Sermon – September 20, 2015 – Seventeenth Sunday after Pentecost

Pentecost 17 B
Pastor Bob Rasmus

I’ve got to tell you,  I walked all around this Gospel lesson this week. I looked at it from up and down and sideways, just as I was trained to do. I listened for the voices of the characters. I found the connections of other places where the disciples were afraid and didn’t understand. And I was trying to write a sermon about getting it wrong, about glory and our need to be great. And, I suppose some of that might come out with where I ended up going. But all I could see when I read this text, all I could see when I heard Jesus words, “whoever welcomes one such child in my name welcomes me,” the vision that came to mind when I heard those words was that little refugee boy who had drowned and washed up on the beach in Turkey. A little boy taken with his family as they fled death and destruction in their Syrian homeland. Trusting in his mom and dad, loaded onto a crowded dinghy and set to sea.  As the boat took on water, “He slipped through my hands .  . . .” said his father. They later also found the bodies of his five your old brother and mother.

He is not the first child die in these wars and won’t be the last, but the image of him makes this real for you and me.  His name was Aylan. He was three years old. He is one of 2 million kids who are now part of this sea of refugees running from death and destruction in their home country. As I read Jesus words today I wondered, “is this what he means?” Are these children, and others like them the ones that Jesus calls us alongside?   The answer has to be yes.  Jesus uses the little and the least to show himself to us.

We can take some cues for that from a child in our story today.  The child was an unexpected prop.   First century Palestine people were not emotional or sentimental about children. They were simply property.  There were no Gerber babies in Jesus time.  No cute and cuddly and clean babies.  No, babies then had very little chance, very little hope.  30 percent of them died at birth, 30 percent of the survivors died by age six and 60 percent of those died by age 16.  Didn’t pay to get too close to a kid.  Pretty good chance they wouldn’t be around.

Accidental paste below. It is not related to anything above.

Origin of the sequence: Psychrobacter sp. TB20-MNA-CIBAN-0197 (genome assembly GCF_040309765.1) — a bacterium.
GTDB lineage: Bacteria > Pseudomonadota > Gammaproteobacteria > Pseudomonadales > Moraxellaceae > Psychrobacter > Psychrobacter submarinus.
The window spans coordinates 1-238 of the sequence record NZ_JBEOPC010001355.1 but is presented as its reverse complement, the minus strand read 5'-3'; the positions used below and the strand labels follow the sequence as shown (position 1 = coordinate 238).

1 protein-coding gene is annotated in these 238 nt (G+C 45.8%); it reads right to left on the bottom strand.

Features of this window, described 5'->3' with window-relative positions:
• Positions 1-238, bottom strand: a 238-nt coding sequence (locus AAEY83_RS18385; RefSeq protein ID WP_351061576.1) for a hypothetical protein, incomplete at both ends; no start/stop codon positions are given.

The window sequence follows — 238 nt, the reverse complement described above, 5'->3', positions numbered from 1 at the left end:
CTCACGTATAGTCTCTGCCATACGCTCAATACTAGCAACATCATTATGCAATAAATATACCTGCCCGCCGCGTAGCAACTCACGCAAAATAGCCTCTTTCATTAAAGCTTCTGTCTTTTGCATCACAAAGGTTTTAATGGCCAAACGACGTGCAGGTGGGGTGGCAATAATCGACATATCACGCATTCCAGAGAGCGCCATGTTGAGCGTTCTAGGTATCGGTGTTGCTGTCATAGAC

As a result of all this children had no status, they were on the same level as slaves. . .  just property .  Yet, Jesus lifts up this child and holds him to his heart and says you will find me here among the small and vulnerable.  So, to teach the disciples, Jesus doesn’t turn to the heroes of the faith like Elijah, or the winners like David, or the popular like John the Baptist, nor the learned and revered like the leaders of the synagogue.   No, he uses a lowly child to make his point, one of the little people, children and cultural pariahs like a SyroPhoenician women, in the nameless friends who lower their suffering colleagues through a roof for Jesus healing, a widow that gives all she has,  . . . these little people show us the way.  They are our markers.

Through them we are invited to wonder, “who is the child among us today that will reveal to us face of Jesus?” Who is the little one, who are the little ones we are called to serve that mask the Son of God? How do we even know? What do we do?  This calls out of us a sense of urgency and in the face of such tragedy, we may feel helpless or even ashamed that it has happened on our watch.